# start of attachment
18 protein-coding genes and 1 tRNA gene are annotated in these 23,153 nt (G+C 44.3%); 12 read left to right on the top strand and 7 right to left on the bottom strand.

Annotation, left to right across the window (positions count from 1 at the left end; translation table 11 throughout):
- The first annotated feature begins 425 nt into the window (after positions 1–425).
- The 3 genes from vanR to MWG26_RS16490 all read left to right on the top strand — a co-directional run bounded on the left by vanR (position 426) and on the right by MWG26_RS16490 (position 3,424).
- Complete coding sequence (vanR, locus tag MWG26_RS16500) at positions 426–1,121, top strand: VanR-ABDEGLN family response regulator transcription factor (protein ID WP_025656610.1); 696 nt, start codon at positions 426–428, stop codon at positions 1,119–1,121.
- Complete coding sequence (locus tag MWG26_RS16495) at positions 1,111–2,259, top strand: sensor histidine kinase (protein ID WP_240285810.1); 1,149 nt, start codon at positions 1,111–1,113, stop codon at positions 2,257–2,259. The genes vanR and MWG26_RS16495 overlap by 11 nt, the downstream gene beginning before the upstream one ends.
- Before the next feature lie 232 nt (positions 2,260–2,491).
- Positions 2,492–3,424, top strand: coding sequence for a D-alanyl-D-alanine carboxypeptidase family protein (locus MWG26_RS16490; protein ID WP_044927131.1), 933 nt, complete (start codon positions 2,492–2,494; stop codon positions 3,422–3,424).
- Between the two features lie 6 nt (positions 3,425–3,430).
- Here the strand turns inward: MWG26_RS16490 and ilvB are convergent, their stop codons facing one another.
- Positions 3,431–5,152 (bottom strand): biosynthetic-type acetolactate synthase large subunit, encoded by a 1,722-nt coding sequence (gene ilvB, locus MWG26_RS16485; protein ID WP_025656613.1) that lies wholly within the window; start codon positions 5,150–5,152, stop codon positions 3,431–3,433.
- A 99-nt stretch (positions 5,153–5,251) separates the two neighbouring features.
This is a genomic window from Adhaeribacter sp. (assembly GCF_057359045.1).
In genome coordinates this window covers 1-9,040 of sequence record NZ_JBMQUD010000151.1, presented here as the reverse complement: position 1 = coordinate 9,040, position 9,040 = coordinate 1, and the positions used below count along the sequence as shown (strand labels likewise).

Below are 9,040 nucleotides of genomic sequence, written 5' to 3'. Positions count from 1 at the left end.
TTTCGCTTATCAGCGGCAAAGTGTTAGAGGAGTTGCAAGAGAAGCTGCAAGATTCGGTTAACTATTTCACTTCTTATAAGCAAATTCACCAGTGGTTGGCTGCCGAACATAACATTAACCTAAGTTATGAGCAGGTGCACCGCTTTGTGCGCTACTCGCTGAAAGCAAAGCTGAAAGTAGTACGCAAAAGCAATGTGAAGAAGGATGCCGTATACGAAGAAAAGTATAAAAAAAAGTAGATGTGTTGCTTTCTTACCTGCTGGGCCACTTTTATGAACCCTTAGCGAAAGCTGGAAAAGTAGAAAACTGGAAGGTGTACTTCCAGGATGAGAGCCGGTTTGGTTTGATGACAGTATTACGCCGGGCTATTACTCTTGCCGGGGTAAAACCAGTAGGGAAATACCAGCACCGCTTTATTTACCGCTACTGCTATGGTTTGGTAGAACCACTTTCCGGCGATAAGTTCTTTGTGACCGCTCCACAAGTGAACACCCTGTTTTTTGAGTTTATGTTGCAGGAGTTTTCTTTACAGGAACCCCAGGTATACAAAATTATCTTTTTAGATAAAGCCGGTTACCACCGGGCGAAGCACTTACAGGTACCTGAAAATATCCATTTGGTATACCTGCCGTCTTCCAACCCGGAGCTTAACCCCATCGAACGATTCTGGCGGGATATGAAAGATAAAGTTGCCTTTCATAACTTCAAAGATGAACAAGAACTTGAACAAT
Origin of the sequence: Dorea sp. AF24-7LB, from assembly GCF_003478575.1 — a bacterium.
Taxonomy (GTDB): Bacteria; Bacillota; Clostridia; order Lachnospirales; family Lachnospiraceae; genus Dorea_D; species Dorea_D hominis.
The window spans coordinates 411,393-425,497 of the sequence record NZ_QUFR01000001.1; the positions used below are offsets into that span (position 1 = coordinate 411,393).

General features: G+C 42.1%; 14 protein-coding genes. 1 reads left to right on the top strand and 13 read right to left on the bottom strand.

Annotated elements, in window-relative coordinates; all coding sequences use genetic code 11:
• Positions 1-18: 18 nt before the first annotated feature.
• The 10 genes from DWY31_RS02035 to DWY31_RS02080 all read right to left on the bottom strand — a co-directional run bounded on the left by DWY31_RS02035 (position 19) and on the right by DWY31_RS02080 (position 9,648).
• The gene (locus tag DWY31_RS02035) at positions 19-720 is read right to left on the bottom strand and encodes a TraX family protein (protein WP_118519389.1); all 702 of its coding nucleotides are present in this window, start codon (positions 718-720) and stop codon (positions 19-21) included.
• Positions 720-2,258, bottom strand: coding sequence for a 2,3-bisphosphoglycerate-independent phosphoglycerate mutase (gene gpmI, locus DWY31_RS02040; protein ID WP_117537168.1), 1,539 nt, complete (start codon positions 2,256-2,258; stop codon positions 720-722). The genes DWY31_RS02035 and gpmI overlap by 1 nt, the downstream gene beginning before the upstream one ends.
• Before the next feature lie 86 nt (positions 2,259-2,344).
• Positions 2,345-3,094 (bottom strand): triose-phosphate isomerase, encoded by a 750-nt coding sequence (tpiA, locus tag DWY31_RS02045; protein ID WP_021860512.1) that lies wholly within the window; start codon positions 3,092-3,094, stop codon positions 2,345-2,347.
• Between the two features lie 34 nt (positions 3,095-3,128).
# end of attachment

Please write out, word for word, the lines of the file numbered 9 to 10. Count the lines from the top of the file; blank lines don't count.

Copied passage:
- Between the two features lie 6 nt (positions 3,425–3,430).
- Here the strand turns inward: MWG26_RS16490 and ilvB are convergent, their stop codons facing one another.